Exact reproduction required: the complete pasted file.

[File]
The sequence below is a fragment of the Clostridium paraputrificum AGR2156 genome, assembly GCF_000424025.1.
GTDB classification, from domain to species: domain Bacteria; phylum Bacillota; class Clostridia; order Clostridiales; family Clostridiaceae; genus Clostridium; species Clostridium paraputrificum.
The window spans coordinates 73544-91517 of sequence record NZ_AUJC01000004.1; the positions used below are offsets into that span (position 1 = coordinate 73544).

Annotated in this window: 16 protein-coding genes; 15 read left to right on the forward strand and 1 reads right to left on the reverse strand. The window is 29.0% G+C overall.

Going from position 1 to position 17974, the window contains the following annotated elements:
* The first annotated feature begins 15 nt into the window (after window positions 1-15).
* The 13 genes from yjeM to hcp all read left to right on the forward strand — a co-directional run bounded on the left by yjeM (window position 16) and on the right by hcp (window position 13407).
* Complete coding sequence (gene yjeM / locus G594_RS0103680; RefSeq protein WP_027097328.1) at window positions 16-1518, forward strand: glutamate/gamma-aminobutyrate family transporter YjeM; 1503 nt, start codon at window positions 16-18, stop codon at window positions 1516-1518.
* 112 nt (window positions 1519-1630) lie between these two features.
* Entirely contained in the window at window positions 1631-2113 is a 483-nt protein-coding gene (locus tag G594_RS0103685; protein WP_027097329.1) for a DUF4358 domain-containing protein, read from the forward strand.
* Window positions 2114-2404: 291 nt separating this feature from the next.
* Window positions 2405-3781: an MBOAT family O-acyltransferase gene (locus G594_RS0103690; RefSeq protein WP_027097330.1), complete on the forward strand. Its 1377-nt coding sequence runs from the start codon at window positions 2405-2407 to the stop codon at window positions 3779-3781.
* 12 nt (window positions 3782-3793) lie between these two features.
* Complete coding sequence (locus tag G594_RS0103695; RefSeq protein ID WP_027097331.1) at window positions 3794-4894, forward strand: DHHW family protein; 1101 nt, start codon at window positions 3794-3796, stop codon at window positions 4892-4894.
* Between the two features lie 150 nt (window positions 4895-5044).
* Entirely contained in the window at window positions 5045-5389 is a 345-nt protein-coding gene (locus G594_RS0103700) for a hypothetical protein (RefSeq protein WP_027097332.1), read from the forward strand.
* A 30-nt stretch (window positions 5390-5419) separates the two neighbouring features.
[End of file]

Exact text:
The sequence below is a fragment of the Clostridium paraputrificum AGR2156 genome, assembly GCF_000424025.1.
GTDB classification, from domain to species: domain Bacteria; phylum Bacillota; class Clostridia; order Clostridiales; family Clostridiaceae; genus Clostridium; species Clostridium paraputrificum.
The window spans coordinates 73544-91517 of sequence record NZ_AUJC01000004.1; the positions used below are offsets into that span (position 1 = coordinate 73544).

Annotated in this window: 16 protein-coding genes; 15 read left to right on the forward strand and 1 reads right to left on the reverse strand. The window is 29.0% G+C overall.

Going from position 1 to position 17974, the window contains the following annotated elements:
* The first annotated feature begins 15 nt into the window (after window positions 1-15).
* The 13 genes from yjeM to hcp all read left to right on the forward strand — a co-directional run bounded on the left by yjeM (window position 16) and on the right by hcp (window position 13407).
* Complete coding sequence (gene yjeM / locus G594_RS0103680; RefSeq protein WP_027097328.1) at window positions 16-1518, forward strand: glutamate/gamma-aminobutyrate family transporter YjeM; 1503 nt, start codon at window positions 16-18, stop codon at window positions 1516-1518.
* 112 nt (window positions 1519-1630) lie between these two features.
* Entirely contained in the window at window positions 1631-2113 is a 483-nt protein-coding gene (locus tag G594_RS0103685; protein WP_027097329.1) for a DUF4358 domain-containing protein, read from the forward strand.
* Window positions 2114-2404: 291 nt separating this feature from the next.
* Window positions 2405-3781: an MBOAT family O-acyltransferase gene (locus G594_RS0103690; RefSeq protein WP_027097330.1), complete on the forward strand. Its 1377-nt coding sequence runs from the start codon at window positions 2405-2407 to the stop codon at window positions 3779-3781.
* 12 nt (window positions 3782-3793) lie between these two features.
* Complete coding sequence (locus tag G594_RS0103695; RefSeq protein ID WP_027097331.1) at window positions 3794-4894, forward strand: DHHW family protein; 1101 nt, start codon at window positions 3794-3796, stop codon at window positions 4892-4894.
* Between the two features lie 150 nt (window positions 4895-5044).
* Entirely contained in the window at window positions 5045-5389 is a 345-nt protein-coding gene (locus G594_RS0103700) for a hypothetical protein (RefSeq protein WP_027097332.1), read from the forward strand.
* A 30-nt stretch (window positions 5390-5419) separates the two neighbouring features.